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Source: George Mack of The Energy Report (5/31/11)
including Tim Murray: Light Oil Is the Next Big Play for Energy Stocks .
The Energy Report: Tim, how do you describe your universe of coverage?
Tim Murray: It's primarily small cap. So, I'm looking at market cap sub-CAD$500M, but we don't like to get much smaller than CAD$50M. In between, we're looking for themed ideas. The one theme that sticks out in my coverage universe is light oil. I call it my "tight light oil universe," where I cover a number of companies focusing on developing assets with horizontal multi-stage fracture stimulations. The other focus is liquids-rich natural gas, however my universe is much smaller here, I only cover two names. I like to have a bigger company in my themes, and also a couple of small exploratory plays with a bit higher risk, but with bigger bang for your buck.
TER: Under-CAD$500M market cap means that small-cap mutual funds can buy in and still get doubles and triples out of companies starting at that size.
TM: Yep, no doubt about it. In the small-cap world, you're not looking for 5% or 10% returns. You're looking for meaningful returns. For higher-risk names, doubles and triples are possible. That's what investors want out of the space, but these smaller-cap companies also carry a higher risk rating.
TER: Why light oil?
TM: When I transitioned over to Jennings Capital back in December of '09, we didn't see any meaningful short- or medium-term reasons to be in the natural gas space. However, light oil, in our eyes, looked to be gaining momentum and the emergence of horizontal drilling and multi-stage fracks looked to be opening up a number of historic oil pools that had been developed vertically. Horizontal drilling had the potential to push pool boundaries and increase recovery factors. That's exactly what happened the last two years in the basin. We still see meaningful growth potential for the light oil space at $100 oil and even lower commodity prices.
TER: You have so many buy-rated names in your universe of coverage. Does this mean that there's a tremendous amount of value in small-cap oil and gas plays currently?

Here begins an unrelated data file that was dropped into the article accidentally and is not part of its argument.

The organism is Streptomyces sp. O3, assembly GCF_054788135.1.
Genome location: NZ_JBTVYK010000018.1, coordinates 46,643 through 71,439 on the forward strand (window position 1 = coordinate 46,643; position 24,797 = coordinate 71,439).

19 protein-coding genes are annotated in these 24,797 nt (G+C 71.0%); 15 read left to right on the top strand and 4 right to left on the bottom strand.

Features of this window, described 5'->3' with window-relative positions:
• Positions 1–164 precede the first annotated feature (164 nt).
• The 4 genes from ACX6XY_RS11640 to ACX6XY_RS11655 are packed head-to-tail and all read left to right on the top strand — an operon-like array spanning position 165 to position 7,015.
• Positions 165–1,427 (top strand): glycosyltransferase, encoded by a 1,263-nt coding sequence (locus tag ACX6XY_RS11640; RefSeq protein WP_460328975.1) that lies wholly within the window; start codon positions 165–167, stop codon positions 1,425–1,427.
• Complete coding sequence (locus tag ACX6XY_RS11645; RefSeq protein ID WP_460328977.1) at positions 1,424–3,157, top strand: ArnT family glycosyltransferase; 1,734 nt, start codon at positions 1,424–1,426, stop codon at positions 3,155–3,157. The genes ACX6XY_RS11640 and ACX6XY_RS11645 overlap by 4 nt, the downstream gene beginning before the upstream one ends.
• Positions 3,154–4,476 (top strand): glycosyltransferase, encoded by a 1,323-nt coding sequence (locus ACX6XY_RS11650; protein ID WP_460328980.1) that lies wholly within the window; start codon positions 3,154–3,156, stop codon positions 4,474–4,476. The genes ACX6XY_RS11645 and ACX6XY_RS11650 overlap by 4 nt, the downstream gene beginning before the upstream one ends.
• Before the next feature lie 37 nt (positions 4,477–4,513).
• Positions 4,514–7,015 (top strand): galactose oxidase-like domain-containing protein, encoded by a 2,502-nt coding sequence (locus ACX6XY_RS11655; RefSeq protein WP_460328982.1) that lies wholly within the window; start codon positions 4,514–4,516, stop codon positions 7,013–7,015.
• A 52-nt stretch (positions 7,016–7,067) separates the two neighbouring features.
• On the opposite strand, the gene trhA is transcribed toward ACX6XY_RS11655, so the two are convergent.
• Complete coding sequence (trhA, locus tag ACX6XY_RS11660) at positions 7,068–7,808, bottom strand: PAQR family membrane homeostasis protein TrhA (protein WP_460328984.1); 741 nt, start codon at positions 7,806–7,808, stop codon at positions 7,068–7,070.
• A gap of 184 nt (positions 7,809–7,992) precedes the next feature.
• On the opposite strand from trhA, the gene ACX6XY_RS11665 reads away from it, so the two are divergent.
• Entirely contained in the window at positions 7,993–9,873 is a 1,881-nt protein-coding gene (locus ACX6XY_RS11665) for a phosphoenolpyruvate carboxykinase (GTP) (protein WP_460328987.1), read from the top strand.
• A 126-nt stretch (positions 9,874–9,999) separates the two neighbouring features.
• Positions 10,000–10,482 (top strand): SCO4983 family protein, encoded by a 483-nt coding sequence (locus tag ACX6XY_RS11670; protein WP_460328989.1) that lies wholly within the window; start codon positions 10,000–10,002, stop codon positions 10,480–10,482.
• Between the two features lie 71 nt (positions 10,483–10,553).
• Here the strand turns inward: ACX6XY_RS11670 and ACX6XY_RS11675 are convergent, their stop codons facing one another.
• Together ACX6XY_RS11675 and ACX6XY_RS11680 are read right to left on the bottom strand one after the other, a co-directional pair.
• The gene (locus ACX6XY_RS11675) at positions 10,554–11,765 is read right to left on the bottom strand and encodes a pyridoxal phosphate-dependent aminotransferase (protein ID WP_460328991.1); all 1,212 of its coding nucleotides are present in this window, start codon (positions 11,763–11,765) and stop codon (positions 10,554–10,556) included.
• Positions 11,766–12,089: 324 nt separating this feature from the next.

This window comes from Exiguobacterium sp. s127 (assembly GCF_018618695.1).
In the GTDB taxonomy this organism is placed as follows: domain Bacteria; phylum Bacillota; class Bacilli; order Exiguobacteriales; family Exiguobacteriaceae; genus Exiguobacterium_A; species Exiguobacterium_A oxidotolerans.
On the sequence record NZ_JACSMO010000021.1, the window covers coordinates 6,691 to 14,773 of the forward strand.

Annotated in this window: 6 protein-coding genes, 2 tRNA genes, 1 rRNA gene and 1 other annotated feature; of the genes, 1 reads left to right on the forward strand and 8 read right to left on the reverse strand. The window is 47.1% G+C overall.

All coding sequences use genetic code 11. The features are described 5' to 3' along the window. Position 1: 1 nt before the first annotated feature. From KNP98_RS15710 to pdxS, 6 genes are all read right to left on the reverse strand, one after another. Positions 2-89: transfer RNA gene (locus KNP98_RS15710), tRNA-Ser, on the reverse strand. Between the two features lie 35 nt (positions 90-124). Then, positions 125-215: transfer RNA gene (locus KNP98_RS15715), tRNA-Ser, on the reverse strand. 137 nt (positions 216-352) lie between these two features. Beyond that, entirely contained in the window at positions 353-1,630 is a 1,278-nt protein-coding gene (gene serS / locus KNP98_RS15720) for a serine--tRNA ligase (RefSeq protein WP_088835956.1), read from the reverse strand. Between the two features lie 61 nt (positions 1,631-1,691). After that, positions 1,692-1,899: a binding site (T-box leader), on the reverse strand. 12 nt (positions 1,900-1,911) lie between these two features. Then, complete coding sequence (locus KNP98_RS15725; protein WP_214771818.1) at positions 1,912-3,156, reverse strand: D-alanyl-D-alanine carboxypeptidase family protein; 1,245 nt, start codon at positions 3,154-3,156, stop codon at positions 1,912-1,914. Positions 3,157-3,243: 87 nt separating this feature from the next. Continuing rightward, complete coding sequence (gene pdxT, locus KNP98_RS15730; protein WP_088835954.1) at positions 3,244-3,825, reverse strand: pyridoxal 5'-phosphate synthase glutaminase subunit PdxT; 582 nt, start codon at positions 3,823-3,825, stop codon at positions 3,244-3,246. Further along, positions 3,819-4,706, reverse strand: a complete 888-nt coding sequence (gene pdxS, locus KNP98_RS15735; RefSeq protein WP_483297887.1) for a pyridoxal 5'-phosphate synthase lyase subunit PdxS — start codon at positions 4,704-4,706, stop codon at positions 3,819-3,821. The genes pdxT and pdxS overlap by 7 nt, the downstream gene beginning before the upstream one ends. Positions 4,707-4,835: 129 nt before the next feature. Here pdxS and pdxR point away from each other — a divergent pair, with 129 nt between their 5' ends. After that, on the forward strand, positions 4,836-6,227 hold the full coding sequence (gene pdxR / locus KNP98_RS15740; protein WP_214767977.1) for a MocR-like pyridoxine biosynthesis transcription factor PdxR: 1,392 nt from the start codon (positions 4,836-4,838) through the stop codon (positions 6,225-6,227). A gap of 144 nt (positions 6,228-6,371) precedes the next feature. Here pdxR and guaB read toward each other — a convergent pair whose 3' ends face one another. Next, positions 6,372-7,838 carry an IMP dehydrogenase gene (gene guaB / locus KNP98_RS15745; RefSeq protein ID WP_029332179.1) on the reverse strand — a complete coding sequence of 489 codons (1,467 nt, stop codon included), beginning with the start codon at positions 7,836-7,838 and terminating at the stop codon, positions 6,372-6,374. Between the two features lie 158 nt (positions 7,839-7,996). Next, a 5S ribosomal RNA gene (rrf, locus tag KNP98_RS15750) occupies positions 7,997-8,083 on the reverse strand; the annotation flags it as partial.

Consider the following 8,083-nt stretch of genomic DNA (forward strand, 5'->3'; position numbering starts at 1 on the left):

TM: The reason there are lots of buys in my universe is because we've got a pretty straightforward rating schedule. If my target price is over a 10% return, it must be a buy. As I mentioned earlier, in the small-cap world you need meaningful upside to justify the added risk so investors should really focus on my names with returns north of 20% and—for some of my riskier names—north of 50% would be ideal. I think there's a lot of value to be found among small caps if oil remains above $95 per barrel.
If you are of the belief that there might be some short-term pullback in the price of oil, then you've got to be a little bit more selective. What I'd be looking for are companies with good balance sheets in order to complete meaningful capital programs and lots of future running room upon success. I think the downside risk is minimal on most of my light oil names assuming we stay above USD$95/bbl oil as light oil-focused companies should generate meaningful cash flow and balance sheets should remain strong. The one wild card will be operational success and the market will reward the companies that demonstrate this.
TER: Are these companies in your universe actually growth stories, and can they continue to be growth stories if the price of oil remains stable?
TM: Yes. Most of the names I cover in my small-cap universe are growth companies. There's only one that I would call a modest-growth story from a production standpoint: Equal Energy Ltd. (TSX:EQU; NYSE:EQU). If oil stays above USD$95/bbl, the companies in my light oil universe are all generating meaningful cash flow relative to their size. And the smaller ones, such as Novus Energy Inc. (TSX.V:NVS), Torquay Oil Corp. (TSX.V:TOC.A; TSX.V:TOC.B), Reliable Energy Ltd. (TSX:REL), could double and triple production in the next two years.
TER: What else are you telling investors?